Second-Quantized Field-Theoretical Formulation
Implications for the Description of Atoms and Molecules

FIRST-QUANTIZED DIRAC-BASED MANY-ELECTRON THEORY
Two-Electron Systems and the Breit Equation
Quasi-Relativistic Many-Particle Hamiltonians
Born-Oppenheimer Approximation
Tensor Structure of the Many-Electron Hamiltonian and Wave Function
Approximations to the Many-Electron Wave Function
Second Quantization for the Many-Electron Hamiltonian
Derivation of Effective One-Particle Equations
Relativistic Density Functional Theory
Completion: The Coupled-Cluster Expansion

MANY-ELECTRON ATOMS
Transformation of the Many-Electron Hamiltonian to Polar Coordinates
Atomic Many-Electron Wave Function and jj-Coupling
One- and Two-Electron Integrals in Spherical Symmetry
Total Expectation Values
General Self-Consistent-Field Equations and Atomic Spinors
Analysis of Radial Functions and Potentials at Short and Long Distances
Numerical Discretization and Solution Techniques
Results for Total Energies and Radial Functions

GENERAL MOLECULES AND MOLECULAR AGGREGATES
Basis Set Expansion of Molecular Spinors
Dirac-Hartree-Fock Electronic Energy in Basis Set Representation
Molecular One- and Two-Electron Integrals
Dirac-Hartree-Fock-Roothaan Matrix Equations
Analytic Gradients
Post-Hartree-Fock Methods

PART IV: Two-Component Hamiltonians

DECOUPLING THE NEGATIVE-ENERGY STATES
Relations of Large and Small Components in One-Electron Equations
Closed-Form Unitary Transformations of the Dirac Hamiltonian
The Free-Particle Foldy-Wouthuysen Transformation
General Parametrization of Unitary Transformation
Fold-Wouthuysen Expansion in Powers of 1/c
The Infinite-Order Two-Component Two-Step Protocol
Toward Well-Defined Analytic Block-Diagonal Hamiltonians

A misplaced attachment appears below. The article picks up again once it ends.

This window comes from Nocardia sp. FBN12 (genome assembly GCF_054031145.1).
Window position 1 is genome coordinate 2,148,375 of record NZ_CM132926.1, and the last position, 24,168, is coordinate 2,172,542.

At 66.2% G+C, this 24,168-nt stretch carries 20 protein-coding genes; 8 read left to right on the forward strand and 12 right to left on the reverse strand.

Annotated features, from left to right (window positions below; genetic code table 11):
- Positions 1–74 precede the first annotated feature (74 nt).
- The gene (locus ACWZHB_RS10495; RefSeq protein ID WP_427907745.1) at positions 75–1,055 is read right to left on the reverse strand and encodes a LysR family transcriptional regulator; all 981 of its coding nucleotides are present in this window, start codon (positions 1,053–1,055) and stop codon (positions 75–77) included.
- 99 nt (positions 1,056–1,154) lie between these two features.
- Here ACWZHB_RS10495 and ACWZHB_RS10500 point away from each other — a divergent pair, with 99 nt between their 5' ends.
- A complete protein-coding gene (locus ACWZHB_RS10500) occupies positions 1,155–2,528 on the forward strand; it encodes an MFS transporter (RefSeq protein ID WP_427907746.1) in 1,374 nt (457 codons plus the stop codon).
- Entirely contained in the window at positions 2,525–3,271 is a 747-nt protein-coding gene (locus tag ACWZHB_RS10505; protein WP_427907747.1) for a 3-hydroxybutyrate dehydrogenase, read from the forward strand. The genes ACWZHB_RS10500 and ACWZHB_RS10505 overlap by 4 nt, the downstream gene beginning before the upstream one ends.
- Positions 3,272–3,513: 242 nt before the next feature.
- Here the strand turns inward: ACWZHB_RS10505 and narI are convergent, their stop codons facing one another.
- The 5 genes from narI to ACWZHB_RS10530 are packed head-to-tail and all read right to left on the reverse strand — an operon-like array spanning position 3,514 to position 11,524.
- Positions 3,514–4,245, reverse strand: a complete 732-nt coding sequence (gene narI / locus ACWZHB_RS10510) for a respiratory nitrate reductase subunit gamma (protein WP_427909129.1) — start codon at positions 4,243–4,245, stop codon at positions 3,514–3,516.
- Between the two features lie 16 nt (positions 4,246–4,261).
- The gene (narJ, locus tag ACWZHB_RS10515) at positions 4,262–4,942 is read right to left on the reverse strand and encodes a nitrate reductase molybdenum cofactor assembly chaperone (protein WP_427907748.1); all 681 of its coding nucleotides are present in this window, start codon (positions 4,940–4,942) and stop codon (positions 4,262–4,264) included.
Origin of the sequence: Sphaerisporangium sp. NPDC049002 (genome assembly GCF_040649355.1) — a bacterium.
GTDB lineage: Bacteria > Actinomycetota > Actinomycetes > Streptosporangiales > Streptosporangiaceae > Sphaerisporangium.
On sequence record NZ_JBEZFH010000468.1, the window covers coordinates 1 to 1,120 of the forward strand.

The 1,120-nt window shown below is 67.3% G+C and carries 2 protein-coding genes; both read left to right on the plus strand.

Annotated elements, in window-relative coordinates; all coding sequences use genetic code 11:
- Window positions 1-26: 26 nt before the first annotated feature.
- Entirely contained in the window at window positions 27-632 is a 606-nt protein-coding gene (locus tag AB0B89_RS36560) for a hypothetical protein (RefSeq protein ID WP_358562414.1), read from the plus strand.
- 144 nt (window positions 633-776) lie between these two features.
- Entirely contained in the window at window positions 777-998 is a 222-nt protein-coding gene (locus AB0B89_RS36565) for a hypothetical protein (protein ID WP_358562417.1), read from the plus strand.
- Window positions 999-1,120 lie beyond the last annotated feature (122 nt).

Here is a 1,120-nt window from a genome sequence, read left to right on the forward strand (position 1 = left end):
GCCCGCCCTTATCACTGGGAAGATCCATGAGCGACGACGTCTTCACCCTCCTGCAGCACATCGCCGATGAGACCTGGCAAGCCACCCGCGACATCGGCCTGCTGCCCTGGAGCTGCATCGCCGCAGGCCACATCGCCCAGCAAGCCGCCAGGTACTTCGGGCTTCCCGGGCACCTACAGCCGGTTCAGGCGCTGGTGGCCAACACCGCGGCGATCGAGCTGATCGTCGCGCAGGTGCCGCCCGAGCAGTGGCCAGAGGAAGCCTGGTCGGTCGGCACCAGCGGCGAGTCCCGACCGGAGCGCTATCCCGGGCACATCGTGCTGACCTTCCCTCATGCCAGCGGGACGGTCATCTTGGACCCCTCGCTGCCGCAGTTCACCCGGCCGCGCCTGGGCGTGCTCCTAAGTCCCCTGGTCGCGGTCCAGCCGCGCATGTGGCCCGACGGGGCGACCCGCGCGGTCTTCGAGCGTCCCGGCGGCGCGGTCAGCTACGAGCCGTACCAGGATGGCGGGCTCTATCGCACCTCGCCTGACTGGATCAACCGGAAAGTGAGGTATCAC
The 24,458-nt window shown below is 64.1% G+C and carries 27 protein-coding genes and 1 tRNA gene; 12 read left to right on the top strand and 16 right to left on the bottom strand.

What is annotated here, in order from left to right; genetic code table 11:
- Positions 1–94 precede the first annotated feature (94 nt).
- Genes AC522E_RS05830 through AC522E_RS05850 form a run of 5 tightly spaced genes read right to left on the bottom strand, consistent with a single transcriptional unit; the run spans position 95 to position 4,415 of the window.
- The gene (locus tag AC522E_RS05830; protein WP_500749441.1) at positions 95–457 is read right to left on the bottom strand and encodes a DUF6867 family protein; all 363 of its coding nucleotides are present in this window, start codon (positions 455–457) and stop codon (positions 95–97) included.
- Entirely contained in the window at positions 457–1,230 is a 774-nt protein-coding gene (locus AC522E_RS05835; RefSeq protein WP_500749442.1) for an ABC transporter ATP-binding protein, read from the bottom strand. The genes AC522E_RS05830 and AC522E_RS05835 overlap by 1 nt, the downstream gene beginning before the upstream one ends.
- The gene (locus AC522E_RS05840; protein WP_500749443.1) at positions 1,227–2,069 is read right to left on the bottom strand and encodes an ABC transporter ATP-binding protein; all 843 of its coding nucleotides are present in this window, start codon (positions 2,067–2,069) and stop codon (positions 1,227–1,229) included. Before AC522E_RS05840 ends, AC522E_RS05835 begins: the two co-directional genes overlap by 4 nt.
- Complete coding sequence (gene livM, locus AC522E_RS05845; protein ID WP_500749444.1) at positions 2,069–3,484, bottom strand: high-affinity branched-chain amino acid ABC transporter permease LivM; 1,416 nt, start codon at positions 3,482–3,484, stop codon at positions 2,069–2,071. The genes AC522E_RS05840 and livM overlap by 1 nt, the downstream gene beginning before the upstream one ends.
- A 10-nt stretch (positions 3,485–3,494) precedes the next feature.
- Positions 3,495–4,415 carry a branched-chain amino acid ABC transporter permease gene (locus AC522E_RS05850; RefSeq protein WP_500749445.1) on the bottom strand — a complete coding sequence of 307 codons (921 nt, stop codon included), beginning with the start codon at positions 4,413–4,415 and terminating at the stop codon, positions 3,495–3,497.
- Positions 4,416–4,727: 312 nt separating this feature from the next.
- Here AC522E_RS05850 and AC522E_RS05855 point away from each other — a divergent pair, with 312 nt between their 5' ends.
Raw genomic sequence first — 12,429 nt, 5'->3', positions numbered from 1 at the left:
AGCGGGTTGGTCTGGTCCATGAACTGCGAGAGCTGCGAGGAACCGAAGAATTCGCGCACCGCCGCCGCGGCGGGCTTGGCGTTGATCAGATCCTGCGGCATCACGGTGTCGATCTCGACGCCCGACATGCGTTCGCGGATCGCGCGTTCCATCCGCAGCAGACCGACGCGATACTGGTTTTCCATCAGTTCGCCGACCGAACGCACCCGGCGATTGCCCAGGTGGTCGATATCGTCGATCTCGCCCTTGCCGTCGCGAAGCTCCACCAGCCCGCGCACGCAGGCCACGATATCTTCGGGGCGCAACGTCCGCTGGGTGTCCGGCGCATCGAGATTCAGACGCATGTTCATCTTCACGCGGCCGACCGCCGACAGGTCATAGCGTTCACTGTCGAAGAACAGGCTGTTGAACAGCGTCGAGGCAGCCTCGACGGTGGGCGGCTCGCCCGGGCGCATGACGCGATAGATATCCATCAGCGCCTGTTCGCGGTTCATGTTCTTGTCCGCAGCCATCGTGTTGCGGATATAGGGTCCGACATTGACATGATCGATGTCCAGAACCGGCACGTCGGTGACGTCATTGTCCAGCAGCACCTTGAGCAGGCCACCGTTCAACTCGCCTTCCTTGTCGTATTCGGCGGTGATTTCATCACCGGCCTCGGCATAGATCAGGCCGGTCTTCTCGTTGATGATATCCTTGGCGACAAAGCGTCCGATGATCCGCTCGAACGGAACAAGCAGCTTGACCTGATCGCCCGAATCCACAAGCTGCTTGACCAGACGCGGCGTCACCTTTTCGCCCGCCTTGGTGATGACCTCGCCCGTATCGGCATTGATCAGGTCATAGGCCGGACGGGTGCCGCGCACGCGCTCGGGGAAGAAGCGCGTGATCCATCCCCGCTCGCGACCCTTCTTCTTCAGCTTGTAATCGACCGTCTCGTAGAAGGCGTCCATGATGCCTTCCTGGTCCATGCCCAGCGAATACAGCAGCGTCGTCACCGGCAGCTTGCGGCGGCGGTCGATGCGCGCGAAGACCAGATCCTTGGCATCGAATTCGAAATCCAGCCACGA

DOUGLAS-KROLL-HESS THEORY
Sequential Unitary Decoupling Transformations
Explicit Form of the DKH Hamiltonians
Infinite-Order DKH Hamiltonians and the Arbitrary-Order DKH Method
Many-Electron DKH Hamiltonians
Computational Aspects of DKH Calculations

ELIMINATION TECHNIQUES
Naive Reduction: Pauli Elimination
Breit-Pauli Theory
The Cowan-Griffin and Wood-Boring Approaches
Elimination for Different Representations of Dirac Matrices
Regular Approximations

PART V: Chemistry with Relativistic Hamiltonians

SPECIAL COMPUTATIONAL TECHNIQUES
From the Modified Dirac Equation to Exact-Two-Component Methods
Locality of Relativistic Contributions
Local Exact Decoupling
Efficient Calculation of Spin-Orbit Coupling Effects
Relativistic Effective Core Potentials

EXTERNAL ELECTROMAGNETIC FIELDS AND MOLECULAR PROPERTIES
Four-Component Perturbation and Response Theory
Reduction to Two-Component Form and Picture Change Artifacts
Douglas-Kroll-Hess Property Transformations
Magnetic Fields in Resonance Spectroscopies
Electric Field Gradient and Nuclear Quadrupole Moment
Parity Violation and Electro-Weak Chemistry

RELATIVISTIC EFFECTS IN CHEMISTRY
Effects in Atoms with Consequences for Chemical Bonding
Is Spin a Relativistic Effect?
Z-Dependence of Relativistic Effects: Perturbation Theory
Potential Energy Surfaces and Spectroscopic Parameters
Lanthanides and Actinides
Electron Density of Transition Metal Complexes
Relativistic Quantum Chemical Calculations in Practice

APPENDIX
Vector and Tensor Calculus
Kinetic Energy in Generalized Coordinates
Technical Proofs for Special Relativity
Relations for Pauli and Dirac Matrices
Fourier Transformations
Gordon Decomposition
Discretization and Quadrature Schemes
List of Abbreviations and Acronyms
List of Symbols
Units and Dimensions

The new edition is updated to include the latest developments in the field. Some content of the chapters has been restructured for the sake of clarity.

A significant amount of completely new content including:

- extension of the discussion of continuum dissolution

- extended discussion of spin in relativistic density functional theory

- exact-decoupling procedures with a focus on X2C

- local approximations to exact-decoupling methods

- more than 100 new key references